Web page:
Jul 18 2005

Smoky BBQ Pizza!

Here’s something different: a smoky pizza from the barbeque!

On Saturday Martine and I were hankering for pizza, but it was too hot to fire up the oven, so I decided to try the barbeque route. I’ve seen this done on TV but had never tried it.

so nice

It started with the sauce — I adapted the grilled salsa recipe from a few weeks ago. I started by grilling a couple of tomatoes, some red onion slices, and a couple of cloves of garlic. (I also grilled some mushrooms at the time, but more about that later…)

yummyGrilled tomatoes are ready when the skins have split and the flesh starts to sag. I set them aside to cool, then I skinned them, squished them a bit, and put them in a strainer to drain off some of the liquid. In the meantime I chopped up the red onions and garlic and put them in a bowl. I added some salt and pepper, and a big handful of herbs from the garden (basil, oregano, and parsley), then mixed in the drained tomatoes. I finished it with a bit of olive oil, salt and pepper. (Disclosure: as you can see in the photo, I had only two tomatoes, which wasn’t enough for two pizzas, so I added some chopped tomatoes from a jar.)

One of my favorite pizza combinations is mushrooms and bacon, which seems like a perfect match to the smokiness of outdoor grilling. So be it. I grilled the mushrooms in advance, because raw mushrooms on a pizza simply don’t compare with grilled ones. In fact, I recommend pre-cooking mushrooms whenever you put them on pizza. The same goes for bacon. Nobody wants greasy undercooked bacon on a pizza. Precooking the bacon is particularly important when making the kind of pizza that cooks really quickly, like my smoky BBQ pizza!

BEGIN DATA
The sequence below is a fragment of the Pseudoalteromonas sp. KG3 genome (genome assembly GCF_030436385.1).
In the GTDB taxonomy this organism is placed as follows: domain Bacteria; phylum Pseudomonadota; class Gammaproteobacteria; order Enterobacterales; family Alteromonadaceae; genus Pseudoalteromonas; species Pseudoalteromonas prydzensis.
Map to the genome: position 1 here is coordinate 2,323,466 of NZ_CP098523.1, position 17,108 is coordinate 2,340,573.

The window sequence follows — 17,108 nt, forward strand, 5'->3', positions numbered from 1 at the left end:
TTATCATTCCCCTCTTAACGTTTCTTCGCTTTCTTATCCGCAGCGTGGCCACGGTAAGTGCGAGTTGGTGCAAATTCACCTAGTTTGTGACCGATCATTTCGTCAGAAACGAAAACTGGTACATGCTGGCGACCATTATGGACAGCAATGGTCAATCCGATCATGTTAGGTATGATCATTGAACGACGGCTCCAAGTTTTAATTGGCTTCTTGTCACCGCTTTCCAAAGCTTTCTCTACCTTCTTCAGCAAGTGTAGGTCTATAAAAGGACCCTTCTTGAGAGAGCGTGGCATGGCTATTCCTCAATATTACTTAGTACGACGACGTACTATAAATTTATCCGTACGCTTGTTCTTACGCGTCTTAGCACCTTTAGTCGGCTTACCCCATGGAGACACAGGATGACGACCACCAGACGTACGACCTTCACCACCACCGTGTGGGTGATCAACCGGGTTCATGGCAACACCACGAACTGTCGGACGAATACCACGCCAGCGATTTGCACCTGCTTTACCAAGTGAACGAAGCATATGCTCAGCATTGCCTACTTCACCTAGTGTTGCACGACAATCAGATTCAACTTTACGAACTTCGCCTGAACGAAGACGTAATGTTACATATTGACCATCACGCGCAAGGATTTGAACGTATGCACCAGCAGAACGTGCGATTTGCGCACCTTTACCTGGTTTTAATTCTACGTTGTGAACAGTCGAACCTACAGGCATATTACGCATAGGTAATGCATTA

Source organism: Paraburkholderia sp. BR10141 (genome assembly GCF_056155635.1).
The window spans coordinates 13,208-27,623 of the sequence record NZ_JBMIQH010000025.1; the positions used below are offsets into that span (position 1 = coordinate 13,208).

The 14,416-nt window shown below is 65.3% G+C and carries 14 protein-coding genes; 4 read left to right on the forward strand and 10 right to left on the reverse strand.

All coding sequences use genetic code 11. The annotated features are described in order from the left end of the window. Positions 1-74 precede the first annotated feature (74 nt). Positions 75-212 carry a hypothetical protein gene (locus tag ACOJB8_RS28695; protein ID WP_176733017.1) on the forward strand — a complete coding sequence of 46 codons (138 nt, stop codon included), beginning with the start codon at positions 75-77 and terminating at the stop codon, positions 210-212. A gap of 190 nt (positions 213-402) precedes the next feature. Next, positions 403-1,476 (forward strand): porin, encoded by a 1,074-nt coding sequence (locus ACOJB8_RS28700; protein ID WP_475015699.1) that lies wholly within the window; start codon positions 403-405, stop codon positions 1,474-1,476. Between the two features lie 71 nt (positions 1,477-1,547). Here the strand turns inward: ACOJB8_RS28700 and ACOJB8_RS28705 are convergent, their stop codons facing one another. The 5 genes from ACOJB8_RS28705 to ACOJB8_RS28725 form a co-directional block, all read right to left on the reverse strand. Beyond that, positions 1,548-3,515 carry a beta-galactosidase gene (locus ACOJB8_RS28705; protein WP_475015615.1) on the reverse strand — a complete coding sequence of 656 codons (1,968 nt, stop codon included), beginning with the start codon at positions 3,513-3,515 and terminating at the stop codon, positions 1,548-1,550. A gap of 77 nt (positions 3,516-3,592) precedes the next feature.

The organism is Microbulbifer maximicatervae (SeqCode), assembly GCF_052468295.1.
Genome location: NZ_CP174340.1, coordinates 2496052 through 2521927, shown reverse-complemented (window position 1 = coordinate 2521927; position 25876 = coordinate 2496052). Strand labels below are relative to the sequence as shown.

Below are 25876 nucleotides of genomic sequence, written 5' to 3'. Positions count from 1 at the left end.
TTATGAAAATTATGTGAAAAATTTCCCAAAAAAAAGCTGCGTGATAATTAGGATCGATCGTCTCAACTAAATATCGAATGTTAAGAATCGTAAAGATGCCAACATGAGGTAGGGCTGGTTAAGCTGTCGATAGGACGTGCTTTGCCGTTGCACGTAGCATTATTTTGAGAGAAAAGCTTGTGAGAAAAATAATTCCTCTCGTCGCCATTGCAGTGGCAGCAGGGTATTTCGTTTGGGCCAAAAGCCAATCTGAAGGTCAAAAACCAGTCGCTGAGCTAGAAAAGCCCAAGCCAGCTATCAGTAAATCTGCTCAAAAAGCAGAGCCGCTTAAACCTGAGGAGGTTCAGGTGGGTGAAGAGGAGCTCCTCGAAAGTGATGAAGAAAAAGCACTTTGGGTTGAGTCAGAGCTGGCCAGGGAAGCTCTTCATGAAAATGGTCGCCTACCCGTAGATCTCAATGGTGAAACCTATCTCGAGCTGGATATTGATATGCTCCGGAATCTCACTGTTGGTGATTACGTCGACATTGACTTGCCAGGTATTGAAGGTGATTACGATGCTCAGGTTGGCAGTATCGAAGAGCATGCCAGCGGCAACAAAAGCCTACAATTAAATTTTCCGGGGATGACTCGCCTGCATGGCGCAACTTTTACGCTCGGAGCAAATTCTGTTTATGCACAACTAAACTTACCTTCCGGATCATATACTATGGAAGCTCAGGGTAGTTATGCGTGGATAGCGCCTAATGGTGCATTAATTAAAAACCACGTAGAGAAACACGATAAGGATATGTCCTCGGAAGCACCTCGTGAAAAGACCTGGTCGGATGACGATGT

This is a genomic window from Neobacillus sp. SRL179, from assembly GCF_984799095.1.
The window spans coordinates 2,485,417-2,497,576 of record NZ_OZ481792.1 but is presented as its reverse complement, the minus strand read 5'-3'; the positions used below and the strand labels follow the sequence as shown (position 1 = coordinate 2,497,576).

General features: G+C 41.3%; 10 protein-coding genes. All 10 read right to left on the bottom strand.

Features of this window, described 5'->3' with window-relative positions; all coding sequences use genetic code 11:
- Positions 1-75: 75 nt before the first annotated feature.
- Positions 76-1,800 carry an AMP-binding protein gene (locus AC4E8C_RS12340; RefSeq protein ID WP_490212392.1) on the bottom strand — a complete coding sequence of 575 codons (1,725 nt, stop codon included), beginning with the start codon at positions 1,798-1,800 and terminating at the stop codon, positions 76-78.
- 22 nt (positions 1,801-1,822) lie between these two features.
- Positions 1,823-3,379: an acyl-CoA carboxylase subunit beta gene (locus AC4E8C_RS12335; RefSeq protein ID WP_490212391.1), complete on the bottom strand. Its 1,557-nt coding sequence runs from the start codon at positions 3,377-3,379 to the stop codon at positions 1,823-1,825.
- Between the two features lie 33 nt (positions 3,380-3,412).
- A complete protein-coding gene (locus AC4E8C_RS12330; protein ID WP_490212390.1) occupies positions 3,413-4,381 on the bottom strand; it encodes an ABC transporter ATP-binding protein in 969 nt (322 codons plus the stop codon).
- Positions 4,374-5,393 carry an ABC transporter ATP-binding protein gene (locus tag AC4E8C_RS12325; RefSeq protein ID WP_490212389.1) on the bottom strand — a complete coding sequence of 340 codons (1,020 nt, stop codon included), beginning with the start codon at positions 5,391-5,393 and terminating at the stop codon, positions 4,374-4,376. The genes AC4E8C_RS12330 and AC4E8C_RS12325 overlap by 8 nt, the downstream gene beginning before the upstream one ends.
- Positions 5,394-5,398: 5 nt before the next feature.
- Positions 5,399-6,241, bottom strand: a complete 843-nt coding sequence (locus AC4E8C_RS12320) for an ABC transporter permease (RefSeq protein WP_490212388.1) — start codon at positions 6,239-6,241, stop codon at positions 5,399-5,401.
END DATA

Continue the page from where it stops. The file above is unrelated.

The real trick with making a pizza on the barbeque is the crust — barbeque pizza dough needs to be cooked in advance. It should also be fairly thick, because a thin crust won’t be firm enough to stand up to the grill.

I used a regular pizza dough recipe, cut into two balls. I rolled them out into two thick 10-inch discs, which I dropped on the grill over medium-low heat, then closed the lid.

dough-rey-me!

It cooks fast! I rotated the discs after a couple of minutes, and soon after they were ready to flip. (It’s important to rotate the discs so as to not burn the dough if your grill has hot spots. Also, it reminds you to keep an eye on them!)

Here’s the key: cook the dough on one side, but only half-cook it on the other side. Then remove it from the grill and quickly dress the pizza, but dress it on the cooked side!

Note: go easy on the cheese. Because this pizza cooks from below, it won’t melt and brown the cheese the way a regular oven does.

All dressed up, and onto the grill! Again, rotate the pizzas a couple of times, but try not to lift the grill cover too high while doing so, so you don’t let the heat out. Remember that the crust is already half-cooked on the bottom, so it will finish in about three minutes. If you’re using a gas grill, you can turn off the flame and let it sit in the warm enclosure for another couple of minutes.

looks nice on the plate

Oh my, it was good! We ate a pie and a half, and warmed up the remaining half the next day for lunch. Mmmmmm!

looks nice on the plate

Categorized under Food and Drink,Recipes

11 comments so far

11 Comments on “Smoky BBQ Pizza!”

  1. C'est Raoulon 18 Jul 2005 at 11:03 am

    oh shit!